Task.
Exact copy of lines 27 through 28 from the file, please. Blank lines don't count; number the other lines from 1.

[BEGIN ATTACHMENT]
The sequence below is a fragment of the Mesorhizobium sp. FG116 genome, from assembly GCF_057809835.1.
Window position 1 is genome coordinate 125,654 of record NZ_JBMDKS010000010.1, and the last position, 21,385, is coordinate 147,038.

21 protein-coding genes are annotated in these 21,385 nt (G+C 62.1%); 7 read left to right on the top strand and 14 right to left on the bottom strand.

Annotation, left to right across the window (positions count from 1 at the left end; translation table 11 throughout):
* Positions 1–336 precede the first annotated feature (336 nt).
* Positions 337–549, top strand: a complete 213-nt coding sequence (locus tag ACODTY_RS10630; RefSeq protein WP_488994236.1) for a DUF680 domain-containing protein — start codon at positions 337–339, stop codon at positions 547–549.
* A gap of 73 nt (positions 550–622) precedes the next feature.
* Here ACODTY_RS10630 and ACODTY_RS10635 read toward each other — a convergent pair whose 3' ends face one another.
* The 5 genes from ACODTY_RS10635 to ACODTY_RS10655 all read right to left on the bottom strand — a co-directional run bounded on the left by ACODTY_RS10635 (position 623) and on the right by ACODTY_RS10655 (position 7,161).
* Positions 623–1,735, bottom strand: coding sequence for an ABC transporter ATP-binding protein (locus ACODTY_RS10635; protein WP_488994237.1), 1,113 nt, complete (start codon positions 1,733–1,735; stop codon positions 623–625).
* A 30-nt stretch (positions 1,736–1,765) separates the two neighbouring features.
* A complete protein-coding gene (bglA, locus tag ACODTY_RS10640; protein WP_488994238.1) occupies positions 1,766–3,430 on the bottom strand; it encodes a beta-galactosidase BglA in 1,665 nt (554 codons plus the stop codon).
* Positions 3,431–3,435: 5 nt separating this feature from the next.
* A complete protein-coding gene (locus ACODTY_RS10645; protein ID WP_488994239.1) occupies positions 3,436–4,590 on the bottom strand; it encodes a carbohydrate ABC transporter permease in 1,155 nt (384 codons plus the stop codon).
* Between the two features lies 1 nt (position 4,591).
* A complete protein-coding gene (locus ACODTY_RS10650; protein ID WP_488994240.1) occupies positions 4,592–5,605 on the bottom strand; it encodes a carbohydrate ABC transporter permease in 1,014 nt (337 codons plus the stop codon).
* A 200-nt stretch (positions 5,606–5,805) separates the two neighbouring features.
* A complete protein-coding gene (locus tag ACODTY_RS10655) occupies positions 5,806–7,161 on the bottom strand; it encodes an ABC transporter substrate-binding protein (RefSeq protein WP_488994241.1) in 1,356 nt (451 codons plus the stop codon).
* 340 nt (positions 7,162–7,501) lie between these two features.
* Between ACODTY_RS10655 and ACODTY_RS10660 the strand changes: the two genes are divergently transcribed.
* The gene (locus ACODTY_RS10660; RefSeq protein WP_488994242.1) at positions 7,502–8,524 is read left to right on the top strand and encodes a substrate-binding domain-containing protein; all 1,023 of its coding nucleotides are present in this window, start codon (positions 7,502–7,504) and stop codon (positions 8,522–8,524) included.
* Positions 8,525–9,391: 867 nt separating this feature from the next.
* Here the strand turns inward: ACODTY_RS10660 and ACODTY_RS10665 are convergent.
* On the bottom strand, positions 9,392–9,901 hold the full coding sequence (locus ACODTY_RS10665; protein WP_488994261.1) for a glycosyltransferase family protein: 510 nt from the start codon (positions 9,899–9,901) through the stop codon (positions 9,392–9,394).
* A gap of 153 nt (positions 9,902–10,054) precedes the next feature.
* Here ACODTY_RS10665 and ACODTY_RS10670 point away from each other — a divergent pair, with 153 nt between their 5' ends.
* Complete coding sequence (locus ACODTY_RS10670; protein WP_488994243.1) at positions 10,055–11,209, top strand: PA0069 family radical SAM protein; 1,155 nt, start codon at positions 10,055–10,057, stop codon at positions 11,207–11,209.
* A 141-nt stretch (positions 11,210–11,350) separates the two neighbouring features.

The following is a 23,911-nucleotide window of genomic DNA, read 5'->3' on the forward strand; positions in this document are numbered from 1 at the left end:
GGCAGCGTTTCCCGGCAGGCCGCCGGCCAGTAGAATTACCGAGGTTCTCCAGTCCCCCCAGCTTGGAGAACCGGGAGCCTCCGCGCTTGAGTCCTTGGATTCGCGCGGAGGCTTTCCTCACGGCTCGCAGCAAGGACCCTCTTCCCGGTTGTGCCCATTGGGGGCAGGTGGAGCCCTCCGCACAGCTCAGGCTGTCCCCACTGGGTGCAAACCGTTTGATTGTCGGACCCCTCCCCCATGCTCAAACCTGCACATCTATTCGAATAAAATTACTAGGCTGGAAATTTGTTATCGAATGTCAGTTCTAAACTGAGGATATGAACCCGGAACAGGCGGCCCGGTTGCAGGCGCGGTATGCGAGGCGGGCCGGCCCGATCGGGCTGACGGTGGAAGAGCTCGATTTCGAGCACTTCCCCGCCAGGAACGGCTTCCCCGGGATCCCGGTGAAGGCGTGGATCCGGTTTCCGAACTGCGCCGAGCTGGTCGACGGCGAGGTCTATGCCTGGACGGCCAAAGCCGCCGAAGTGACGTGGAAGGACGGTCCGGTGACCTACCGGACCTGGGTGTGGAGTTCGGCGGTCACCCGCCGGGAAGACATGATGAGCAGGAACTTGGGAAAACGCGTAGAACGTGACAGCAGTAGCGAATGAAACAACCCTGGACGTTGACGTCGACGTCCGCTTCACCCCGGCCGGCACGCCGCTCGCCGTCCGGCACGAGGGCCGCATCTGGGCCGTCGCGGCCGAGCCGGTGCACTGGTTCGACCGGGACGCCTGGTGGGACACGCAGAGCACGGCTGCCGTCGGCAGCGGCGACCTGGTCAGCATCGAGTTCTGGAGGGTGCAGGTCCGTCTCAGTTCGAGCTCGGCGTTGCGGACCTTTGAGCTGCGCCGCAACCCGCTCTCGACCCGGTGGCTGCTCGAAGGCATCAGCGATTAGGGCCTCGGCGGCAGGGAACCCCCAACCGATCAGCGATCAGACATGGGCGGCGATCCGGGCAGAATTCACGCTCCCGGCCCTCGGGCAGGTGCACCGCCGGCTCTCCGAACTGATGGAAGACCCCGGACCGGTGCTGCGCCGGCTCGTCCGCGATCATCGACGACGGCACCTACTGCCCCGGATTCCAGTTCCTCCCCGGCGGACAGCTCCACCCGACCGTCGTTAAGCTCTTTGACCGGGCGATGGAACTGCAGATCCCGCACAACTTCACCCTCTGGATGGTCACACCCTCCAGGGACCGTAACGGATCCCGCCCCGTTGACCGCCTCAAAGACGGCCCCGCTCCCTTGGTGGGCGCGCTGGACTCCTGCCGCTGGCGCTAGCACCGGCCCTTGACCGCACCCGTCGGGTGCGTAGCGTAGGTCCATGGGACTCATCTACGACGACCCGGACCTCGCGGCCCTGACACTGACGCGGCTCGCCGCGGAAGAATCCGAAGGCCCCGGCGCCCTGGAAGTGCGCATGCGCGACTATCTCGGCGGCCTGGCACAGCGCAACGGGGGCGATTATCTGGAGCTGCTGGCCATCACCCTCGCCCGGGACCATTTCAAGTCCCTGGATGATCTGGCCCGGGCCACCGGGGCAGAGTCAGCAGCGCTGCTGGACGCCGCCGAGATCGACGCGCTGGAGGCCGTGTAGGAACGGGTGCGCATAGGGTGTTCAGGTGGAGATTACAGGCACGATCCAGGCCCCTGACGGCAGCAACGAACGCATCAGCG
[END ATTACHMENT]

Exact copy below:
* Complete coding sequence (locus ACODTY_RS10670; protein WP_488994243.1) at positions 10,055–11,209, top strand: PA0069 family radical SAM protein; 1,155 nt, start codon at positions 10,055–10,057, stop codon at positions 11,207–11,209.
* A 141-nt stretch (positions 11,210–11,350) separates the two neighbouring features.